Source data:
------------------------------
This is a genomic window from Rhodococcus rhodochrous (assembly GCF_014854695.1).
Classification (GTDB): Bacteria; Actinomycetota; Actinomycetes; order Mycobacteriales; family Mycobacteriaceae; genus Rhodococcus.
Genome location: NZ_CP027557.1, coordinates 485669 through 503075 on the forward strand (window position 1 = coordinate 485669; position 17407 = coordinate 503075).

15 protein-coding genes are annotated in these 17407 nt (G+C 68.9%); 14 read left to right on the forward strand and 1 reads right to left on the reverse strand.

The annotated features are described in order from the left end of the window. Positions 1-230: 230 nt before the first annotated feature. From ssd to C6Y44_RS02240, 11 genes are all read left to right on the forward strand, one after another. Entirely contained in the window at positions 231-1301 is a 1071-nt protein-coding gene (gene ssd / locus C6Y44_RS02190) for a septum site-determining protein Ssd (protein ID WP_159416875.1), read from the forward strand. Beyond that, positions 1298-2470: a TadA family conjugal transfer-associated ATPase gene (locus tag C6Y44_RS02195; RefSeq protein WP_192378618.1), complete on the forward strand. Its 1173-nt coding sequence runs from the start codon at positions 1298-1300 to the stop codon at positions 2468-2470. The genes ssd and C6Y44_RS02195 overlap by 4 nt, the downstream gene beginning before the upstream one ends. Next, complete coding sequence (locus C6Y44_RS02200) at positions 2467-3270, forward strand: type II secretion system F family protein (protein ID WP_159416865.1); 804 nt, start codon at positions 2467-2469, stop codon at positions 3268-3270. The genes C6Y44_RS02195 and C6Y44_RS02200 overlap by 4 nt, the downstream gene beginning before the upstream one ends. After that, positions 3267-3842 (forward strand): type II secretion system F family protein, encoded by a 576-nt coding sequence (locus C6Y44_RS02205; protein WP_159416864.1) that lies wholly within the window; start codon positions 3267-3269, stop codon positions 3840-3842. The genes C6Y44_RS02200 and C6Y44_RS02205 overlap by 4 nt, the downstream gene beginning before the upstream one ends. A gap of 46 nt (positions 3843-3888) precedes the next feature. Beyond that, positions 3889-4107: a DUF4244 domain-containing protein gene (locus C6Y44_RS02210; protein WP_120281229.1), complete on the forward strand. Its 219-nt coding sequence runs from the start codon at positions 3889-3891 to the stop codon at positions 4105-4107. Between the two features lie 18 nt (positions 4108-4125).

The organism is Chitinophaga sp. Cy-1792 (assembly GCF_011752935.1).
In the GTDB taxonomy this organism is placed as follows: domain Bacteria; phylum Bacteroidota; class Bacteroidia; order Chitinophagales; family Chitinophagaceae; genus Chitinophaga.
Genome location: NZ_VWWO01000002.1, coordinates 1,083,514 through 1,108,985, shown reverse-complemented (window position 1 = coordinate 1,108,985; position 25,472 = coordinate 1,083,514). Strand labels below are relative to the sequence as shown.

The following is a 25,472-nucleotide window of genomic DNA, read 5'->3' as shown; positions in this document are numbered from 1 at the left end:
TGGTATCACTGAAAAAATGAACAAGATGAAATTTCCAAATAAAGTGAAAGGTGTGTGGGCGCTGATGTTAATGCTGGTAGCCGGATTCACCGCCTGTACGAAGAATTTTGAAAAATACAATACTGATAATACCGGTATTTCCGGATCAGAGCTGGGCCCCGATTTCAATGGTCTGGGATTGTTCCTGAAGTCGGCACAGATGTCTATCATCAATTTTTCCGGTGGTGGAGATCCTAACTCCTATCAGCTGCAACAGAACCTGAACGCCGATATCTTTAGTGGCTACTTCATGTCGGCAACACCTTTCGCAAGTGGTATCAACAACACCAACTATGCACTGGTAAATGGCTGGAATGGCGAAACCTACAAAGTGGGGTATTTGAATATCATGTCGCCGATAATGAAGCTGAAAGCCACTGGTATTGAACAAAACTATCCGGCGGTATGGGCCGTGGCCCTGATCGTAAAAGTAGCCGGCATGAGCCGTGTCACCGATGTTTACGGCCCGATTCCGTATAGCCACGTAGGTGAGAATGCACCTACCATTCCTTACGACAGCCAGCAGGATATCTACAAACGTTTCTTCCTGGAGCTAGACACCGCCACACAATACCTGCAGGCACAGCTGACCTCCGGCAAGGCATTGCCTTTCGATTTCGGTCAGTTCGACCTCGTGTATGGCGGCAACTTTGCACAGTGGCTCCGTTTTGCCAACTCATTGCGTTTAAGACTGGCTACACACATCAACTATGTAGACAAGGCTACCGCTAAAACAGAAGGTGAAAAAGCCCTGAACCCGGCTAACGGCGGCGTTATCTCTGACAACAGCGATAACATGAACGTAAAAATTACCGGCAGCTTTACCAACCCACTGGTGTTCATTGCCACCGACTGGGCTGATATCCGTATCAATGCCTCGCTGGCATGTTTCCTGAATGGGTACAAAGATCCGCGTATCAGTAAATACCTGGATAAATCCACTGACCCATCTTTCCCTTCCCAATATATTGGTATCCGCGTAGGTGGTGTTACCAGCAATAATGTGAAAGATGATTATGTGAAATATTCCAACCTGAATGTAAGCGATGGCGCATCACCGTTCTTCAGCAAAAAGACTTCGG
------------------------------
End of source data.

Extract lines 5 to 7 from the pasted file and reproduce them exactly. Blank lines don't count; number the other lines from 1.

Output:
The annotated features are described in order from the left end of the window. Positions 1-230: 230 nt before the first annotated feature. From ssd to C6Y44_RS02240, 11 genes are all read left to right on the forward strand, one after another. Entirely contained in the window at positions 231-1301 is a 1071-nt protein-coding gene (gene ssd / locus C6Y44_RS02190) for a septum site-determining protein Ssd (protein ID WP_159416875.1), read from the forward strand. Beyond that, positions 1298-2470: a TadA family conjugal transfer-associated ATPase gene (locus tag C6Y44_RS02195; RefSeq protein WP_192378618.1), complete on the forward strand. Its 1173-nt coding sequence runs from the start codon at positions 1298-1300 to the stop codon at positions 2468-2470. The genes ssd and C6Y44_RS02195 overlap by 4 nt, the downstream gene beginning before the upstream one ends. Next, complete coding sequence (locus C6Y44_RS02200) at positions 2467-3270, forward strand: type II secretion system F family protein (protein ID WP_159416865.1); 804 nt, start codon at positions 2467-2469, stop codon at positions 3268-3270. The genes C6Y44_RS02195 and C6Y44_RS02200 overlap by 4 nt, the downstream gene beginning before the upstream one ends. After that, positions 3267-3842 (forward strand): type II secretion system F family protein, encoded by a 576-nt coding sequence (locus C6Y44_RS02205; protein WP_159416864.1) that lies wholly within the window; start codon positions 3267-3269, stop codon positions 3840-3842. The genes C6Y44_RS02200 and C6Y44_RS02205 overlap by 4 nt, the downstream gene beginning before the upstream one ends. A gap of 46 nt (positions 3843-3888) precedes the next feature. Beyond that, positions 3889-4107: a DUF4244 domain-containing protein gene (locus C6Y44_RS02210; protein WP_120281229.1), complete on the forward strand. Its 219-nt coding sequence runs from the start codon at positions 3889-3891 to the stop codon at positions 4105-4107. Between the two features lie 18 nt (positions 4108-4125).

The organism is Chitinophaga sp. Cy-1792 (assembly GCF_011752935.1).
In the GTDB taxonomy this organism is placed as follows: domain Bacteria; phylum Bacteroidota; class Bacteroidia; order Chitinophagales; family Chitinophagaceae; genus Chitinophaga.